“Well, he’s kept his anti-seizure meds down all day, so that’s good.”

“Right, but if he gets a fever (and for him, as seizure will hit as soon as he crosses the 100 degrees mark, sometimes the 99 mark) the meds aren’t going to carry him through without a seizure.”

“So should we take him in?”

“I don’t know, it’s really not an emergency right now.”

“True but if he gets a fever and has a big seizure during the night we’ll have to call the ambulance and wake the girls up, and wake grandparents up to drop off the girls.”

“Yeah, but I hate to take him in just to run tests and send him home with instructions to “just wait it out”.”

“But what if it is something serious that they can treat to help?”

See where I’m going with this?

-signing off from the mom who is waiting for hubby and the boy to get home from the ER….

*This post was originally published on my previous blog: The Strong Mom Life


The word mom has so many meanings. For some, it’s who you have, for others, it’s who you miss. Some wish they were a mom, and some have no desire to ever hold the title.

Then there’s us. Me, maybe you, the one who IS mom.

From the moment you see that positive pregnancy test, you are forever a mom. Whether you carry your baby for nine months or you say good-bye before you’ve met, you are a mom.

From the moment you saw a picture, or a case manager places that child into your life… that’s it, your heart and your soul belong to that child. You are a mom.

And the thing is, you never know how hard it’s going to be. There’s no way for you to know, because until you’ve looked at that child that is yours, you only know about the physical needs. No one mentions the conflicted feelings of not being a good enough mom, no one mentions looking at two (or more) options for your child and not knowing which is better or worse.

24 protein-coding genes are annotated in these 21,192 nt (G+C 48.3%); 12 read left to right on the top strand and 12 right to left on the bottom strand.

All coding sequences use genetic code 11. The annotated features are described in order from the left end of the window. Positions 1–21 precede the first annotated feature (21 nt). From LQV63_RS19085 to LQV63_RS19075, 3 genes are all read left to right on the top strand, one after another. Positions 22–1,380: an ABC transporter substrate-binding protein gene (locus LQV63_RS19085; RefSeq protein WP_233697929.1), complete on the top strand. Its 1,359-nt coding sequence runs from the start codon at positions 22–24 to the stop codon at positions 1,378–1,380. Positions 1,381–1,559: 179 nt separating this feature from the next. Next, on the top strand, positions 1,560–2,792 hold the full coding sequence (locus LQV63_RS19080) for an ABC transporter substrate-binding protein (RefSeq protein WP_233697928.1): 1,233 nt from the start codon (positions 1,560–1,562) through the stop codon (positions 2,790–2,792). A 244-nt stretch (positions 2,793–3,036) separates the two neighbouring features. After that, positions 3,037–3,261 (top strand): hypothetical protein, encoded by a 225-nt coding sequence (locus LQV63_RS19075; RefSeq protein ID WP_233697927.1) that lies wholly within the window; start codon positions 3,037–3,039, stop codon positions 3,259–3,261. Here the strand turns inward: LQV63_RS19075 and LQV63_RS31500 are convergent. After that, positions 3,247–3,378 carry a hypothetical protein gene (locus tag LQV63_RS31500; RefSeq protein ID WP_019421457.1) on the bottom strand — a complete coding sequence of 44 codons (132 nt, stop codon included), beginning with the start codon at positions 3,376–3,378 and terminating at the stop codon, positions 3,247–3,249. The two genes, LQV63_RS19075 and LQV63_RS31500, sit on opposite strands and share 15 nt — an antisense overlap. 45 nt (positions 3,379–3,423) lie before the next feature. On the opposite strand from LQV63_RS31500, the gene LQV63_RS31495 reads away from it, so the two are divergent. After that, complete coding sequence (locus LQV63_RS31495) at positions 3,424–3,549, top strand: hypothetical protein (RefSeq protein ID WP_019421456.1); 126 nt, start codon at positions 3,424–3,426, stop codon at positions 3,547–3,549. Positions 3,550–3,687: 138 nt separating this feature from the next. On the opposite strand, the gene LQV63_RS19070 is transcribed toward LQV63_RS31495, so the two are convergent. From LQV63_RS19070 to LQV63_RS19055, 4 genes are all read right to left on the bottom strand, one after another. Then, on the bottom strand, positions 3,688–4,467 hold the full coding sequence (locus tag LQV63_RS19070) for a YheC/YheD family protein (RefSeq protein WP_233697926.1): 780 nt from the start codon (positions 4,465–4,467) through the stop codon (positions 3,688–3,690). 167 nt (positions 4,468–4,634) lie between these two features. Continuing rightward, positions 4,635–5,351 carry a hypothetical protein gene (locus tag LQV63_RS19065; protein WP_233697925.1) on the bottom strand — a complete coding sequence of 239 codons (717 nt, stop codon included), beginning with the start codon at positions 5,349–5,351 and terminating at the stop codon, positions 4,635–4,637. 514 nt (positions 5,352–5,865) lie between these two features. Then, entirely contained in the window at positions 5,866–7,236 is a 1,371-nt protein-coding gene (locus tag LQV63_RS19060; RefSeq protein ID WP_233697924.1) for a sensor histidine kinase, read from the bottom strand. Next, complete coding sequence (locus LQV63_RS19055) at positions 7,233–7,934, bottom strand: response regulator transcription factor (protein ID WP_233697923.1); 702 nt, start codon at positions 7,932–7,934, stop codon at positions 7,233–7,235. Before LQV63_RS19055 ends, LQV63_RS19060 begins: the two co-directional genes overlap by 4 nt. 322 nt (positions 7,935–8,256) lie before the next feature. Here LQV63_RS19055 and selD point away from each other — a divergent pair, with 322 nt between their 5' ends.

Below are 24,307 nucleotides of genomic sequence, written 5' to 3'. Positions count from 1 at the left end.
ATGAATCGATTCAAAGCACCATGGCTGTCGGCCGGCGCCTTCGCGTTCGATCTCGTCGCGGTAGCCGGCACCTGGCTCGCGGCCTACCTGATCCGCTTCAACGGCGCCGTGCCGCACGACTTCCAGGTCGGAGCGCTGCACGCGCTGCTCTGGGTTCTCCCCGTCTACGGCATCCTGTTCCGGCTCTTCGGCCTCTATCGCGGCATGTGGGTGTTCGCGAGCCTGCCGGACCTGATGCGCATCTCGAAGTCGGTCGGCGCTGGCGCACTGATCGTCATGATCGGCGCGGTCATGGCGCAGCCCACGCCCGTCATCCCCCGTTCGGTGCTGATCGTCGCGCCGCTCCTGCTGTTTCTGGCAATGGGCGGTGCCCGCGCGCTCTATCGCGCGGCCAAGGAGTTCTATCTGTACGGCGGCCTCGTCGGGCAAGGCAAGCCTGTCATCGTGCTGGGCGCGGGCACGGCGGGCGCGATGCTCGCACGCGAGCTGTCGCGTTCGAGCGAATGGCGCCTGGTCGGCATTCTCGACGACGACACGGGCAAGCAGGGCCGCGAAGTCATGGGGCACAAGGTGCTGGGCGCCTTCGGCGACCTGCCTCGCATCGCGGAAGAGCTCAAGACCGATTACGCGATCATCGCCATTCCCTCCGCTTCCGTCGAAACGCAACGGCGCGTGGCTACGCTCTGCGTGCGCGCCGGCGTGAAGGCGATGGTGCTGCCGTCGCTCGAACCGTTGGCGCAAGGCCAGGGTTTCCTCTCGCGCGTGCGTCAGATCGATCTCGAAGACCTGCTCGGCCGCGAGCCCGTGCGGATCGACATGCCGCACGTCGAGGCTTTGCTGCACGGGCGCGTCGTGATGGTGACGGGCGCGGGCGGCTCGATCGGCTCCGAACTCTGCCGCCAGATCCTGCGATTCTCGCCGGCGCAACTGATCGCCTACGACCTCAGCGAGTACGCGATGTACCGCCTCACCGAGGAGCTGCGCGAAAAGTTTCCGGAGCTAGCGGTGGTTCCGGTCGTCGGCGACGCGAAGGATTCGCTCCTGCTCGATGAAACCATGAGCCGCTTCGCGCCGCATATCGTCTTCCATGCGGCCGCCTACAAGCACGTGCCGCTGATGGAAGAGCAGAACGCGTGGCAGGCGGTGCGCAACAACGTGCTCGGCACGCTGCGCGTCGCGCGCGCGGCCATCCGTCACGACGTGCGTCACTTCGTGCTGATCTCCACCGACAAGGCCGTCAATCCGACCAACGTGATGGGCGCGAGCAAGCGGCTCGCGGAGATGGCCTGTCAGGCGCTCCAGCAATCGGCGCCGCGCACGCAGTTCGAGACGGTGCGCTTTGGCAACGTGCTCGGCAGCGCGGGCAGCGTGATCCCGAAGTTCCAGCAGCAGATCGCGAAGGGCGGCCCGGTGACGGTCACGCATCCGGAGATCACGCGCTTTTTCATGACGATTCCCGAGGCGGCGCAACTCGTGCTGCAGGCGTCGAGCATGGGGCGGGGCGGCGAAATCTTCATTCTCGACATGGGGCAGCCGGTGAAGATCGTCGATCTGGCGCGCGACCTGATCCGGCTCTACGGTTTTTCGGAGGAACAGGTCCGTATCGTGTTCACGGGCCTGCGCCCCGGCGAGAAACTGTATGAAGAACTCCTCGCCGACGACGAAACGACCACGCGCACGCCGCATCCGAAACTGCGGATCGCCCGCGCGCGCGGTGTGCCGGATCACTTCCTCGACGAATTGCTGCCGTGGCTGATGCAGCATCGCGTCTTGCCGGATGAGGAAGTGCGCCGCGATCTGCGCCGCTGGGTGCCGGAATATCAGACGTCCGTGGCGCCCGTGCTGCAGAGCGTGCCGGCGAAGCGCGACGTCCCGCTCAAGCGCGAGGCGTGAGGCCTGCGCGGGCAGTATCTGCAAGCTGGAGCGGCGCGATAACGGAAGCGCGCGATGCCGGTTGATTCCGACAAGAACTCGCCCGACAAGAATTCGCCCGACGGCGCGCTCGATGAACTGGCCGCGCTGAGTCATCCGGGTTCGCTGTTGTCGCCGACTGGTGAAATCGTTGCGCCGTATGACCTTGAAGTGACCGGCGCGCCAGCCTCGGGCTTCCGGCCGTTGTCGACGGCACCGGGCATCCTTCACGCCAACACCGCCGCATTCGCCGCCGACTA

Yes you know you need to cook and clothe and keep this little person functioning. You know you need to raise him or her to be a member of the community.

But what people fail to mention, is how Strong you need to be.

You need to have a strong heart and mind to not go crazy when you are functioning on almost no sleep, while that little bundle of joy screams their head off.

You need to be strong when they are doing something they’re not supposed to, and you have to discipline their adorable little self.

You need to be strong when they are learning how friendships are developed… when they come home from school crying that they have no friends, and they just wish someone would play with them.

When they start driving… you’ll really need to be strong (and I’m not even to that point yet… but I know it will be hard) and not just follow them in your own vehicle everywhere they go.

It keeps going…

There’s also a type of strong that every mom (except an amazing few who choose the path) prays they won’t have to be. The mom of a medically fragile child. That’s a different kind of strong. No less, no more, but it’s different.

I have five children. The one who first made me a mom lives in heaven, we’ve never met face to face. Three healthy girls followed, a then a boy, one we thought was healthy until we were shown otherwise when he was 8.5 months old.

That’s when life changed. That’s when I became that “other” kind of strong mom.

*This post originally published on my previous blog: The Strong Mom Life

Doin The Mom Thing

Hello! My name is Kristi, and after many years of doing many things, I’m now just doing the mom thing. I did the college thing, I did the work thing, I did the photographer thing, I did the business owner thing that went along with the photographer thing, I did the stay at home mom thing, I did the working mom thing, and now I’m doing the special needs mom thing with the stay at home mom thing.

Sometimes though, I still want to do my own thing. The crafty chick thing, the relaxing thing (if I can remember what that is), the volunteer thing.

I can’t get away from the thing that I’m currently doing, and I wouldn’t want to… and this blog will be my accounting of how I handle it all.